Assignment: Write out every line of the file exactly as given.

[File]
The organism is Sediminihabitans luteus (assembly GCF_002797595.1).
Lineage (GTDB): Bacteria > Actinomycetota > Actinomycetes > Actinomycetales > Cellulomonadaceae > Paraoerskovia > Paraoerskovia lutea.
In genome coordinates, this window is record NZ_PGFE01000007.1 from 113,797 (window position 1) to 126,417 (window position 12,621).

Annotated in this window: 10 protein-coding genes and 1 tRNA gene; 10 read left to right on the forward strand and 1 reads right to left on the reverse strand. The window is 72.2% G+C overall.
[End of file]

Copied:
The organism is Sediminihabitans luteus (assembly GCF_002797595.1).
Lineage (GTDB): Bacteria > Actinomycetota > Actinomycetes > Actinomycetales > Cellulomonadaceae > Paraoerskovia > Paraoerskovia lutea.
In genome coordinates, this window is record NZ_PGFE01000007.1 from 113,797 (window position 1) to 126,417 (window position 12,621).

Annotated in this window: 10 protein-coding genes and 1 tRNA gene; 10 read left to right on the forward strand and 1 reads right to left on the reverse strand. The window is 72.2% G+C overall.